Choosing where to take photos is a very important decision. Some children do well indoors at a studio (especially the really young children as a studio can be more temperature controlled than an outdoor venue), while others need to be able to run. Whenever we are working with children I tend to recommend venues that are close to, or include, a playground. We use the park as an incentive to get through the “boring” first part of the session, which we try to limit to 30 minutes, and then get fun playing shots at the playground to round out the session and give the children a treat. During the really hot of the summer, three great parks we love to take clients with children are to Riverfront Park and West Bennett park in Salem, and to River Road park near Keizer because each of these parks not only has a playground, but it also has a splash pad where kids can cool off after all that work of looking cute (and it makes for great photo opportunities)!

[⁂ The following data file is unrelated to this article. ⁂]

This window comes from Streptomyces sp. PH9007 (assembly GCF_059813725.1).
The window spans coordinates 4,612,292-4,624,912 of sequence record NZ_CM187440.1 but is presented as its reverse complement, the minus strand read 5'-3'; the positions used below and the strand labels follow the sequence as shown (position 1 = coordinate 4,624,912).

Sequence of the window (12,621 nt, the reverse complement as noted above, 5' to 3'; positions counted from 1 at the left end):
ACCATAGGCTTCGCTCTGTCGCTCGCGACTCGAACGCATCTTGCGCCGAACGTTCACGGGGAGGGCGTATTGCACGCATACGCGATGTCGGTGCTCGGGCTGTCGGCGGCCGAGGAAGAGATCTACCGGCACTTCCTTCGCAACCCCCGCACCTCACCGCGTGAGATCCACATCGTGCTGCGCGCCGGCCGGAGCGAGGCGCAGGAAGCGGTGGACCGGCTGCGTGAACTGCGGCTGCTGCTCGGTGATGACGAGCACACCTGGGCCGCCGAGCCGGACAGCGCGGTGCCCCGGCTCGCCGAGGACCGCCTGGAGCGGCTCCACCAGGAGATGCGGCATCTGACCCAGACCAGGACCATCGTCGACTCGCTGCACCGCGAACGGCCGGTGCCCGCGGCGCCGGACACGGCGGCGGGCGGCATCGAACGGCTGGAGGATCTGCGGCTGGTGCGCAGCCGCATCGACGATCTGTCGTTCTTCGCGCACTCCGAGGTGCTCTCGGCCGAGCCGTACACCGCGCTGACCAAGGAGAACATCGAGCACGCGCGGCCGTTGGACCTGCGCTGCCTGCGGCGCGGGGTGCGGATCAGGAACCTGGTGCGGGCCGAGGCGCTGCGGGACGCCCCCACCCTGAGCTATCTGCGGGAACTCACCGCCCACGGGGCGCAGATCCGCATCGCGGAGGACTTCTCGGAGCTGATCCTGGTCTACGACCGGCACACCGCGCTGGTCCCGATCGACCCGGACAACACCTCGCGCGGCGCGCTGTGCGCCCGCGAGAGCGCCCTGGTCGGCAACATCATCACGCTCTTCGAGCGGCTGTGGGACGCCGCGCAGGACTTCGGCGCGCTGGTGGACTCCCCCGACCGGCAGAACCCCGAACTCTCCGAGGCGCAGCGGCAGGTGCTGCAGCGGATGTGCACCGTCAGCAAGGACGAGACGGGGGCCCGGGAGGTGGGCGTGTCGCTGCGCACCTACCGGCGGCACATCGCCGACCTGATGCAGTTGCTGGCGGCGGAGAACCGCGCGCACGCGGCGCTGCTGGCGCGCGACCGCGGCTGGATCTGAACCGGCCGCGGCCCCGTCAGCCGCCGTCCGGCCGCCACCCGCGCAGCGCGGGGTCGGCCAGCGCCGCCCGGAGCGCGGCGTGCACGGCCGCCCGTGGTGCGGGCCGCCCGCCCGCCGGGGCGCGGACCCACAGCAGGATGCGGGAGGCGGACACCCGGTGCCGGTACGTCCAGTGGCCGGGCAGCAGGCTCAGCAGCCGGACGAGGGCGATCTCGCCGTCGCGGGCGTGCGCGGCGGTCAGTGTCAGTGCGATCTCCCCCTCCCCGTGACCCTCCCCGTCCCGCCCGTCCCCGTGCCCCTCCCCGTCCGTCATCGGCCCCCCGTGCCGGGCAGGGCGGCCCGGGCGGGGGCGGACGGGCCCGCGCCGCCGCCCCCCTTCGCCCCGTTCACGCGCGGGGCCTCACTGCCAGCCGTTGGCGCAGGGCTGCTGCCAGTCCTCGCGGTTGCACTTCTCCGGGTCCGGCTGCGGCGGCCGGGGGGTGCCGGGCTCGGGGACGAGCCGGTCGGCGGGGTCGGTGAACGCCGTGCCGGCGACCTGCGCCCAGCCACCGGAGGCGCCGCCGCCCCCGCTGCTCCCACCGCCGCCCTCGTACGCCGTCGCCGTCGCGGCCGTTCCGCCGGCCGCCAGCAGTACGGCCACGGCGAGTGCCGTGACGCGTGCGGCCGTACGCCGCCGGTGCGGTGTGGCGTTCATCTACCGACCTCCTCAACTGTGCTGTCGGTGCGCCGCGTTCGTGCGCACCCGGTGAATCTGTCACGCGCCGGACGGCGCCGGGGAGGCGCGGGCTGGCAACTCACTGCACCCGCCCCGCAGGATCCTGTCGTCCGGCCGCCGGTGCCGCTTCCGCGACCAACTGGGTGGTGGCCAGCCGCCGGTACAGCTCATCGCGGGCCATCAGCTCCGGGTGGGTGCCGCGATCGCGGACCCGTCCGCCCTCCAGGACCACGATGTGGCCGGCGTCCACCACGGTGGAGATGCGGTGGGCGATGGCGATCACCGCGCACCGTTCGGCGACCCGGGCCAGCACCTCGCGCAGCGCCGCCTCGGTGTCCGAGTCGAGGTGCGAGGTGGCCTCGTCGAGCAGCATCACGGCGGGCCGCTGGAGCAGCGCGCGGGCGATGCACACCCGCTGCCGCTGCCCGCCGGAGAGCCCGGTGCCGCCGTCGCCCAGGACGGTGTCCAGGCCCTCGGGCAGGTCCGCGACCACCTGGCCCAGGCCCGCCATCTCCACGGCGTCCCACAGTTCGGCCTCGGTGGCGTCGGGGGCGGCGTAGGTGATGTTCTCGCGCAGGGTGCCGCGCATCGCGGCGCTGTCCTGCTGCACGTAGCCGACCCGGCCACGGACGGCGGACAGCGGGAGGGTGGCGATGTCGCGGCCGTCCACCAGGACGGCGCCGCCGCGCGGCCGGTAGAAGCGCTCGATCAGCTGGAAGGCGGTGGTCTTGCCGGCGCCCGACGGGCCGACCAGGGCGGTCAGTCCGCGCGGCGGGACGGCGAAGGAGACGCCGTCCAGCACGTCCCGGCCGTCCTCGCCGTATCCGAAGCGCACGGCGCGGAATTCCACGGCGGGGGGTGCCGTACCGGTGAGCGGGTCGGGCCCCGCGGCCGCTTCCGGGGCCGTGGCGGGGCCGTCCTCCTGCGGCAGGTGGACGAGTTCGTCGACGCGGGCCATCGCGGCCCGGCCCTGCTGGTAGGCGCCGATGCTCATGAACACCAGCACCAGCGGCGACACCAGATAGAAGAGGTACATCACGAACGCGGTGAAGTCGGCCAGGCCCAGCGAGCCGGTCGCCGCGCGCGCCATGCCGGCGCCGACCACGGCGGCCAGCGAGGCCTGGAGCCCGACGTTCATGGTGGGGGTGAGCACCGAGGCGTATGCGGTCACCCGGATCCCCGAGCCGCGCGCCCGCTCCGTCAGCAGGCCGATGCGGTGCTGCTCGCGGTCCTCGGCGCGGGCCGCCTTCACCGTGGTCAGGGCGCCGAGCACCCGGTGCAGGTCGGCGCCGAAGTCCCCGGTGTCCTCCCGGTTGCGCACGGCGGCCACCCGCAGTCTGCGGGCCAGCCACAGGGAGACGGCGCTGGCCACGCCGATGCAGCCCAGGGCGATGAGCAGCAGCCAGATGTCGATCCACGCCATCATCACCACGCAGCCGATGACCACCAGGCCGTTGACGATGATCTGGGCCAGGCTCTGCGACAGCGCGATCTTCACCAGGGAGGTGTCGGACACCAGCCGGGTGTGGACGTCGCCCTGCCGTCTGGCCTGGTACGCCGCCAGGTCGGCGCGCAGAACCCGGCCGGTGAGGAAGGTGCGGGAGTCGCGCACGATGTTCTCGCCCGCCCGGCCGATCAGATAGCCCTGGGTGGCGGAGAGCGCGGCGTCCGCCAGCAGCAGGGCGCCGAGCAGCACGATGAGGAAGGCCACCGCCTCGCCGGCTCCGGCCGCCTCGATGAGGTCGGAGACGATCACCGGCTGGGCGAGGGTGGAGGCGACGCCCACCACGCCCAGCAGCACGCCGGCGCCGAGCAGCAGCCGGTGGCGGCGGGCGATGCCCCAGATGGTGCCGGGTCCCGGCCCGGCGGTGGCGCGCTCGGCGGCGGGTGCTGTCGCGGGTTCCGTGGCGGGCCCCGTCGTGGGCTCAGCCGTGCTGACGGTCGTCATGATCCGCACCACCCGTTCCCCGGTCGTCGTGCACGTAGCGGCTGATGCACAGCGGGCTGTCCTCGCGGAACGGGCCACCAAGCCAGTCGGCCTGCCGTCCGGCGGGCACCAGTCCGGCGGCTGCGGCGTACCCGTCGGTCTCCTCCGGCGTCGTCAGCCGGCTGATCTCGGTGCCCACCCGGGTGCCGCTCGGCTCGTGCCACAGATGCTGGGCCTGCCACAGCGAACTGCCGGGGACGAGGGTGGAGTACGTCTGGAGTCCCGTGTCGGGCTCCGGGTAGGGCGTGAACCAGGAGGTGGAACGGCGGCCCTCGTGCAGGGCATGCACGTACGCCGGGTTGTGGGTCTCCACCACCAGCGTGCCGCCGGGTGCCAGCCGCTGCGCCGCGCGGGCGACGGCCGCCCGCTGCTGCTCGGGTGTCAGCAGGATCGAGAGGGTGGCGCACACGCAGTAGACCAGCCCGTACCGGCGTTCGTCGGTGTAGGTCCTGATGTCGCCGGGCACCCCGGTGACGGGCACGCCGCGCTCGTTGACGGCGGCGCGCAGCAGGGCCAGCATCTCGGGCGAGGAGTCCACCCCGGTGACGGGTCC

4) Keep directions (and expectations) simple
Kids are good at following simple directions, so when it comes to posing them for photos, the simpler the directions they are given the better. For the photo on the left, all the direction we gave was to sit on the stool, look at the camera, and smile. He naturally posed himself into that adorable pose so we snapped fast and got that great shot. Children don’t always understand why we are getting photos, so to them, posing is weird! They get lost in multi-step directions like “sit up, put your hands here, your feet here, point your nose toward the camera, etc., and will forget to leave their bodies where we put them as they get each new direction. So with your kids, simpler is better. Letting them sit as they naturally do and then changing 1 or 2 things is the best way to get great photos and to set appropriate expectations for your portrait session.